For those that do not know, Oscar was Segovia‘s most famous student, studying with the maestro for 10 years. I found him to be a very nice, down to earth guy with a very quick wit and an articulate, very cultured point of view.

    I was thinking about the relationship between Jazz and classical players. I remember this conversation I had with my old teacher; he recounted in an interview with Studs Terkel in 1968 that becoming a professional classical Player after already being a professional jazz musician helped keep him sane , Because the sad reality is, being a professional jazz musician meant playing your heart out in a a bar or a club in which most people are talking over you, don’t really give a shit, and are more concerned with getting drunk and barely noticing the music at all. The much more respected classical venues at least meant people were paying attention to the music. .

    He had this great story, he was playing electric guitar with the singer Peggy Lee in her band at a small jazz club in Chicago. Before anyone else would arrive, he would show up early and bring his classical guitar to keep his chops up-to-date and practice the classical repertoire in a room away from everybody else. One day when he was doing this, as he finished, he heard a noise and looked behind. It was Peggy Lee, and she had heard the entire practice repertoire and was in tears and demanded that he perform a solo classical set before hrr Jazz group played. He happily complied and did double duty .

    This double duty kind of created this attitude in which his fellow musicians saw all that green grass over there. Oscar for example, was always wowed by his Jazz playing, and conversely, every time Joe Pass would come into town, he would always demand that he played classical guitar for him. After he would finish, Joe would always say something like, “Man, what do you play is real art and when I play is bullshit “. Talk about being humble and self deprecating. Wow.

    By the way, Bream asked him to play jazz with him in a duet setting . It did not go well at all, he felt Bream was stuck in the 1930s and was downright brutal with the guitar . That is actually not a surprise conclusion for anyone who has watched Bream’s DVD documentary of his life, when he subbed for a jazz big band for a Fiver in London. The big bandleader thanked him for his service and said if he showed up tomorrow, he would give him a rhythm guitar lesson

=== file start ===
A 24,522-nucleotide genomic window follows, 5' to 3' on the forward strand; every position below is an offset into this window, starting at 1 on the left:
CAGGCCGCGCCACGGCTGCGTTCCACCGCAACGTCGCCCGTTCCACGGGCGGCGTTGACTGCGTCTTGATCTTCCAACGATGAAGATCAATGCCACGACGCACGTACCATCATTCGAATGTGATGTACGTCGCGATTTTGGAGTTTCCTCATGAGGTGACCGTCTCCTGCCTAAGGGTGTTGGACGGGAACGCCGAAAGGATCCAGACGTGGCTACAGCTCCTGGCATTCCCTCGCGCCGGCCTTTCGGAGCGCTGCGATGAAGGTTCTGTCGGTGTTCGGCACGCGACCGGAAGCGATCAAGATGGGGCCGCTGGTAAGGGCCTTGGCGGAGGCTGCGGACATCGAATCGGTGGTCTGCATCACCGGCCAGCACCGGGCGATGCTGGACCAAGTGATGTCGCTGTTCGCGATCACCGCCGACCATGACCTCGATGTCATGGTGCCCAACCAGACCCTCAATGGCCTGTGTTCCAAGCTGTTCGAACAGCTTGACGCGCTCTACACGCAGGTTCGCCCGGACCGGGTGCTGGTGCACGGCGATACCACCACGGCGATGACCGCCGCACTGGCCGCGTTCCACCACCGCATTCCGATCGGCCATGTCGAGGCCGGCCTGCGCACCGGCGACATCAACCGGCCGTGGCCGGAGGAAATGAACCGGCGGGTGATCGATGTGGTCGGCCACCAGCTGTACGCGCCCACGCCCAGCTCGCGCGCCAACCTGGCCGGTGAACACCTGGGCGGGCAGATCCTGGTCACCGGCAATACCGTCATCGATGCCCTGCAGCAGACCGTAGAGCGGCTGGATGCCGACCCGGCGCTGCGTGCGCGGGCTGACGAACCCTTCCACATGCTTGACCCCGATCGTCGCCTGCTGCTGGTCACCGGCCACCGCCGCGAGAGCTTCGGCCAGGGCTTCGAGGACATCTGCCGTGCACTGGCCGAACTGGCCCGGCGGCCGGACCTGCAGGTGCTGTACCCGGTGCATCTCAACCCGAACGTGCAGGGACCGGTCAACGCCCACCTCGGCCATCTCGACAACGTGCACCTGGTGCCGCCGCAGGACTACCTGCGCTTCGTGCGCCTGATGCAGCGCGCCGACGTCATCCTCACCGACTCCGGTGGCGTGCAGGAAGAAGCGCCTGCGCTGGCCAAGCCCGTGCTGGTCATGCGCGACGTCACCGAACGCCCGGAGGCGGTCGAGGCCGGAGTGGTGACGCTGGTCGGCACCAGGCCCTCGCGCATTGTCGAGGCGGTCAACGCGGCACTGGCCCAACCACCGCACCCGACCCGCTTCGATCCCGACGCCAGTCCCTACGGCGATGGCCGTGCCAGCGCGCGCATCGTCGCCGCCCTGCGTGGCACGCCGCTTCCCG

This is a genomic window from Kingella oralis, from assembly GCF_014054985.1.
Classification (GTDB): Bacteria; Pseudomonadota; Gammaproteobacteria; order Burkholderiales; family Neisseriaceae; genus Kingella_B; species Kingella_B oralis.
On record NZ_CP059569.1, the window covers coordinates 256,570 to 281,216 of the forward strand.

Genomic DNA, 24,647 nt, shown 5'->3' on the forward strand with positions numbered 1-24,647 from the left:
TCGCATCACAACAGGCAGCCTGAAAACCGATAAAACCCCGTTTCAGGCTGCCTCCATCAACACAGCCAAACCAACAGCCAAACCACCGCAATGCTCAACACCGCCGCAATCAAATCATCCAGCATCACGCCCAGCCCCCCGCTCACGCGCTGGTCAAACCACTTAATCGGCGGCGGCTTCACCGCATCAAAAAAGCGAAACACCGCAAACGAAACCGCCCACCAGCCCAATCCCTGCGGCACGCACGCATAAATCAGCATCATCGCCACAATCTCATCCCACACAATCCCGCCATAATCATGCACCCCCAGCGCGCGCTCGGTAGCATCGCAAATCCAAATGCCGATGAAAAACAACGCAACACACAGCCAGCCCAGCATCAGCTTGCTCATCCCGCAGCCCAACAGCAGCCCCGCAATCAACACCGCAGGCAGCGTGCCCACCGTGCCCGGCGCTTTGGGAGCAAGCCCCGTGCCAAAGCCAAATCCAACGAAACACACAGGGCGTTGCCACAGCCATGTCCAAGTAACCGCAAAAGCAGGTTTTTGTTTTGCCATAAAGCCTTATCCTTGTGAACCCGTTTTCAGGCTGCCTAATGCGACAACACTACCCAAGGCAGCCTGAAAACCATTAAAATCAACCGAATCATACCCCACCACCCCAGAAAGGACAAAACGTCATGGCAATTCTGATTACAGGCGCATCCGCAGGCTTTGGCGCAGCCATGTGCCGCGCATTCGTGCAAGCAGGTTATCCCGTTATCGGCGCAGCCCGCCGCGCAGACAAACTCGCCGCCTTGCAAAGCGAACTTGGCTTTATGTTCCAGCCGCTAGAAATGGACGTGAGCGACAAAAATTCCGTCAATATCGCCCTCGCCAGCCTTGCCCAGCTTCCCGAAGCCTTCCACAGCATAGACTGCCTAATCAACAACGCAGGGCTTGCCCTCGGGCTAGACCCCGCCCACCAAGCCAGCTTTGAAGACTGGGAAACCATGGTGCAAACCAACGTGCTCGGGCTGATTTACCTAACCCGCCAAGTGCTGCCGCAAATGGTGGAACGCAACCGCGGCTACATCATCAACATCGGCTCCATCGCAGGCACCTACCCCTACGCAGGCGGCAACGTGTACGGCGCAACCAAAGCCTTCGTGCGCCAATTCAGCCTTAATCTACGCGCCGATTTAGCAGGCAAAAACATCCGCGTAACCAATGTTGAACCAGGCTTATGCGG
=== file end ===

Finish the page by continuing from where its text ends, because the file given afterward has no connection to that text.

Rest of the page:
Thank God he had his day job !

    The other thing I want to say about the relationship between jazz and classical is another story my teacher said about long ongoing conversations he had with Jimmy Weible decades ago. Jimmy was developing his ideas about two line counterpoint on an improvised basis , and my teacher convinced him the in order to develop these ideas more fully, he needed to develop his right hand in a more systematic way by taking formal classical guitar lessons. Finally Jimmy agreed, and my teacher flew out to LA to help him get a very nice guitar with one of the famous Spanish guitar makers he knew. I believe the Jimmy actually studied classical with the Brazilian guy who played with the modern jazz quartet among others and lived in United States for many years . Not Baden Powell or Luis Bonfa, I can never remember his name.

    The point is, Jimmy studied classical guitar not to perform classical music, but to develop his technical skills in order to musically develop his jazz improv two line improv ideas better.
    What's your teachers name?

    Sent from my SM-G955U using Tapatalk

  41. #190
    Join Date
    Aug 2009
    Location
    New Jersey, USA
    Posts
    2,824
    Quote Originally Posted by NSJ View Post
    I believe the Jimmy actually studied classical with the Brazilian guy who played with the modern jazz quartet among others and lived in United States for many years . Not Baden Powell or Luis Bonfa, I can never remember his name.
    Laurindo Almeida
    Permanent favorites: 2016 Gibson L-5 WesMo, 1999 Gibson L-5CESN, 1928 Gibson L-5
    Play more, buy less

  42. #191

    jazz in college

    I studied jazz guitar in college.

    It has served me well.

    I have never formally studied classical guitar, although I have played around with solo pieces and use classical technique for finger picking.

    My suggestion is to study both and get what you want/need out of each. Your own style will emerge. You may find you like one better than the other and decide to pursue that one, full time.

    Good luck to you.

  43. #192